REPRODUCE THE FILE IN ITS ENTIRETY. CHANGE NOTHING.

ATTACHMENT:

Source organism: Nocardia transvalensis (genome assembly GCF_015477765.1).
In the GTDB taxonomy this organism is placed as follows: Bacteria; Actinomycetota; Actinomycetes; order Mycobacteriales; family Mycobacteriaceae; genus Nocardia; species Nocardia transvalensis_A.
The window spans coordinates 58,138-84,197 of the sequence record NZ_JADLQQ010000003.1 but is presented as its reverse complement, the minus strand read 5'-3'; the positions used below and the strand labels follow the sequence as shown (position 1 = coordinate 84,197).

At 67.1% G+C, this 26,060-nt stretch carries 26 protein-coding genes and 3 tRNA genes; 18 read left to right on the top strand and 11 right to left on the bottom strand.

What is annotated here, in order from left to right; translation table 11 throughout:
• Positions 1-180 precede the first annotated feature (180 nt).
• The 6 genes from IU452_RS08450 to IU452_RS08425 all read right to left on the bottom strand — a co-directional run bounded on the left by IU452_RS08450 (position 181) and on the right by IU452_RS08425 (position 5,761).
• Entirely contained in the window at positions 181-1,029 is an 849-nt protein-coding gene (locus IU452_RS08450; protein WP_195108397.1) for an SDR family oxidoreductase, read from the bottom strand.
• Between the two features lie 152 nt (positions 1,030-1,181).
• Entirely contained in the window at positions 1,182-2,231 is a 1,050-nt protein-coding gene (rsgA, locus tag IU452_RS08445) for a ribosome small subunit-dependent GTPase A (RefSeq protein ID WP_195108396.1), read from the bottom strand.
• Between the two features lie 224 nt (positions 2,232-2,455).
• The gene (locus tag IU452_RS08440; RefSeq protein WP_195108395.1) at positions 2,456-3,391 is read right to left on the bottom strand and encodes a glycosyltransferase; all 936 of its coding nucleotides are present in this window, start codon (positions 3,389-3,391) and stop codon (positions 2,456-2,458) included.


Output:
Source organism: Nocardia transvalensis (genome assembly GCF_015477765.1).
In the GTDB taxonomy this organism is placed as follows: Bacteria; Actinomycetota; Actinomycetes; order Mycobacteriales; family Mycobacteriaceae; genus Nocardia; species Nocardia transvalensis_A.
The window spans coordinates 58,138-84,197 of the sequence record NZ_JADLQQ010000003.1 but is presented as its reverse complement, the minus strand read 5'-3'; the positions used below and the strand labels follow the sequence as shown (position 1 = coordinate 84,197).

At 67.1% G+C, this 26,060-nt stretch carries 26 protein-coding genes and 3 tRNA genes; 18 read left to right on the top strand and 11 right to left on the bottom strand.

What is annotated here, in order from left to right; translation table 11 throughout:
• Positions 1-180 precede the first annotated feature (180 nt).
• The 6 genes from IU452_RS08450 to IU452_RS08425 all read right to left on the bottom strand — a co-directional run bounded on the left by IU452_RS08450 (position 181) and on the right by IU452_RS08425 (position 5,761).
• Entirely contained in the window at positions 181-1,029 is an 849-nt protein-coding gene (locus IU452_RS08450; protein WP_195108397.1) for an SDR family oxidoreductase, read from the bottom strand.
• Between the two features lie 152 nt (positions 1,030-1,181).
• Entirely contained in the window at positions 1,182-2,231 is a 1,050-nt protein-coding gene (rsgA, locus tag IU452_RS08445) for a ribosome small subunit-dependent GTPase A (RefSeq protein ID WP_195108396.1), read from the bottom strand.
• Between the two features lie 224 nt (positions 2,232-2,455).
• The gene (locus tag IU452_RS08440; RefSeq protein WP_195108395.1) at positions 2,456-3,391 is read right to left on the bottom strand and encodes a glycosyltransferase; all 936 of its coding nucleotides are present in this window, start codon (positions 3,389-3,391) and stop codon (positions 2,456-2,458) included.